We’ve had the Mackmyra before, but it was a while ago, hence this Round 2. I’ve been keeping my eyes peeled for any other Mackmyra (who have both Swedish and English websites that are completely different) that might be reasonably priced, but they haven’t surfaced at the LCBO. This will hold us over until some new stock comes out.
Last time, I glossed over the available information, which wasn’t much. This time, let’s look into svensk whisky as see if there’s anything interesting going on there.
First stop, a quick Master of Malts search to find out what Swedish whiskies are available internationally. That shows only two distillers, Mackmyra and Hven. The Hven writeup says it is only the third legal pot still distillery. That produces two questions – were they using other types of stills? and who is (are) the (at least one) other distiller(ies)y?(?)
Connosr.com fills in the second question: Mackmyra was first. Then Wanborga on Öland, then Hven as mentioned above. Two more are coming online, Grythyttan (which sounds vaguely Welsh) and Box. Box is the most northerly distillery in the world, with extra cold water or something, which is exactly the kind of marketing that tugs at my wallet, so I’m going to have to figure out how to get some of that.
Trying to answer the first question, were they using other types of stills? is a bit harder. There’s a Scandinavian distillate called akvavit (which means water of life) that sits sort of between whisky (which means water of life) and vodka (which means little water) and is typically spiced or seasoned depending on providence. Might be something to try. Knowing what I know now, I have to say I’d have given this blog a much broader title than iScotch. Anyway, I can’t determine what kind of still is used in akvavit, but since there’s a Swedish producer of akvavit called OP Anderson that isn’t on the above list, and akvavit is a distilled beverage, we can assume it isn’t a pot still. BFD, that narrows it down to either reflux or fractionating still or vacuum stills, or plate, bucket, ice-water, or solar stills, with or without thumpers, doublers or slobber boxes, so we might have to wait for the next bottle and dig deeper.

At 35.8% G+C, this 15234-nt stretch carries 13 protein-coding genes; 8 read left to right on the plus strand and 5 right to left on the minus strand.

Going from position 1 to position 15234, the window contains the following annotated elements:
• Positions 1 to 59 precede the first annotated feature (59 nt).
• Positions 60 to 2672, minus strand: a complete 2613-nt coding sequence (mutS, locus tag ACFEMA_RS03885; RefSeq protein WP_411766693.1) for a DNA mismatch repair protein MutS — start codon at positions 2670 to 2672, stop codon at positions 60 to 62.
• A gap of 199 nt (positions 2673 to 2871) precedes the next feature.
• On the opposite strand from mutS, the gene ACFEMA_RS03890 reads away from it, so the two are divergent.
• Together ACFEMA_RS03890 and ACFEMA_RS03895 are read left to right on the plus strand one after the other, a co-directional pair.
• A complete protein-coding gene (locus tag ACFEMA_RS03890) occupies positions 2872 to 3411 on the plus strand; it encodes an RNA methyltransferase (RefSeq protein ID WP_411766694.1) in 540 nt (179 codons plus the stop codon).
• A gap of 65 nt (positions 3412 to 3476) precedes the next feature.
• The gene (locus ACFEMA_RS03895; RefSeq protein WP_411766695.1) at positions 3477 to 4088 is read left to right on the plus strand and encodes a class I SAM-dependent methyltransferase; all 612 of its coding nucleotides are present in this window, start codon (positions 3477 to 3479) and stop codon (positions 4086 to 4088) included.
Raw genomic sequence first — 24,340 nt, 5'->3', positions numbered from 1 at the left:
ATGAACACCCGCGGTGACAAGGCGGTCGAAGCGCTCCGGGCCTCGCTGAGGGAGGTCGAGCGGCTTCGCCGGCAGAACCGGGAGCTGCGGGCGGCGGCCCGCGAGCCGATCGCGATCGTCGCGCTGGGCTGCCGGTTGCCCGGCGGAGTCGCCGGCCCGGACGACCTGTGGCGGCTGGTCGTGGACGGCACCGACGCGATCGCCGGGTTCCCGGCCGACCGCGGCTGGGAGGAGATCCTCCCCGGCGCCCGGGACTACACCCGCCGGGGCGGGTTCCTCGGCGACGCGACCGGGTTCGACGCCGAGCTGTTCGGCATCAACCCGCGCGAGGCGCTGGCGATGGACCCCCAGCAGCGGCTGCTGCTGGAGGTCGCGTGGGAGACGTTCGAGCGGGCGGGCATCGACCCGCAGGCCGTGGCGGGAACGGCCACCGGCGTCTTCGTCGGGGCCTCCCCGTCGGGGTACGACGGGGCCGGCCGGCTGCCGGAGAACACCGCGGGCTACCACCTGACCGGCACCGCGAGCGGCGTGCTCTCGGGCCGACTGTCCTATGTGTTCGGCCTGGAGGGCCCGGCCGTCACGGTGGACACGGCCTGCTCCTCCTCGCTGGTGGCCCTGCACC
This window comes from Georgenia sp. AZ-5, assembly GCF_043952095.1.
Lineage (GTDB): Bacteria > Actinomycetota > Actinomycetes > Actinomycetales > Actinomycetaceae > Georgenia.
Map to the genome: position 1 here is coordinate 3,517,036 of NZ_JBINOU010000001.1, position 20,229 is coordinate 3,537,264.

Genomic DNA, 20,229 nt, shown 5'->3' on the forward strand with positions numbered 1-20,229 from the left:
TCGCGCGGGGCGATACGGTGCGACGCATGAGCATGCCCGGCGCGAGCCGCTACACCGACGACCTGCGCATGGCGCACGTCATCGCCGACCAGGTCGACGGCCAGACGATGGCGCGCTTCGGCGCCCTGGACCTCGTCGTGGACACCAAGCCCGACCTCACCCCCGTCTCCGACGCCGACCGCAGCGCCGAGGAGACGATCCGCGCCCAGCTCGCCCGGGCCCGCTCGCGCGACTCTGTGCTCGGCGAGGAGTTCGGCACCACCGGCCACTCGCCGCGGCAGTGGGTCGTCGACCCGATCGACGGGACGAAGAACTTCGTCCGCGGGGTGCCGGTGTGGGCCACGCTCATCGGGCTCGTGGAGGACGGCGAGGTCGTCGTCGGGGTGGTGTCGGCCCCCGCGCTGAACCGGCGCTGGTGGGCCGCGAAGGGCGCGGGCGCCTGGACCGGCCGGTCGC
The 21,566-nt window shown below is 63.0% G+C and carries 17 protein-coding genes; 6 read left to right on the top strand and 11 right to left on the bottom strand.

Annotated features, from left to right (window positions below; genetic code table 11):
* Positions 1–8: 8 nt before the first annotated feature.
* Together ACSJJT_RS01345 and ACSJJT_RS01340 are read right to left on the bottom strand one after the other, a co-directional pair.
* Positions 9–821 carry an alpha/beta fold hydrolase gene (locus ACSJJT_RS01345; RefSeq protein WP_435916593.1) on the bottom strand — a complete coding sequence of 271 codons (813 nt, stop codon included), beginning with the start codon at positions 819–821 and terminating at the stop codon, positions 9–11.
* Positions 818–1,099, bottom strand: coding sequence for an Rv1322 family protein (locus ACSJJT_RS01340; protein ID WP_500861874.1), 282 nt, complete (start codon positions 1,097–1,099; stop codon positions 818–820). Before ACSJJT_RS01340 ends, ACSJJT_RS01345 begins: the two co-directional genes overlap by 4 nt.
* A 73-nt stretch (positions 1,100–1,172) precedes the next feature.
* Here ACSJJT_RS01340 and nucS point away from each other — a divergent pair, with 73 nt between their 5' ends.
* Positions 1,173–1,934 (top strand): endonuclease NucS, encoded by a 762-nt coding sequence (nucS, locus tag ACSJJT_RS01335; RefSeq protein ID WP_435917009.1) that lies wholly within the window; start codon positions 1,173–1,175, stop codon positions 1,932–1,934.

We’ll explain all of those in an upcoming post, probably, as well as that diagram. I might use an internet cafe to search for thumper slobber boxes, though.
None of that has much to do with this whisky specifically, but environment and culture inform practices that influence the flavour and quality of the product. And while the scottish blood in my veins wants to claim full ownership (and Islands Scotches are still the best water of lifes in the world), in all likelihood every culture with access to fire, mining and metal working has come up with some form of distilled liquor — a fermented grain mash distilled and served or aged. Like beer, whisky has its roots in dark winters, when bored farmers got creative with leftover crops. Hundreds of years of culture and agricultural expertise are metaphorically distilled into a bottle of clear or coloured liquid. Whisky entails not just the work of the people at the distillery, but the people who trained them, and the farmers supplying the grain. In some ways, you’re tasting the culmination of the agricultural revolution in each dram, as well as the specific heritage of its region of origin.
Here’s what we thought this time:
Dan – citrusy, wood, caramel
Simon – apple orchard
Ryan – lavender
Goran – orange
Robin – grappa
Sarah – very floral
Matt – very mild, bandaids, not unpleasant tho, sweet
Dan – super light on tongue, spicy, floral apricot
Simon – honey, wood, light oak
Ryan – floral
Goran – butter, dark chocolate, spice too much, very young
Robin – not peaty, very medicinal
Sarah – floral again, non-specific, not so great
Matt – papery, mustiness, wood
Dan – refreshing
Simon – splash opens it but not well
Ryan – n/a
Goran – unbalanced
Robin – n/a
Sarah – not better with a splash
Matt – mild sweetness to smell, splash improves but not distinctive
Try it? Yes! Buy it? Yes.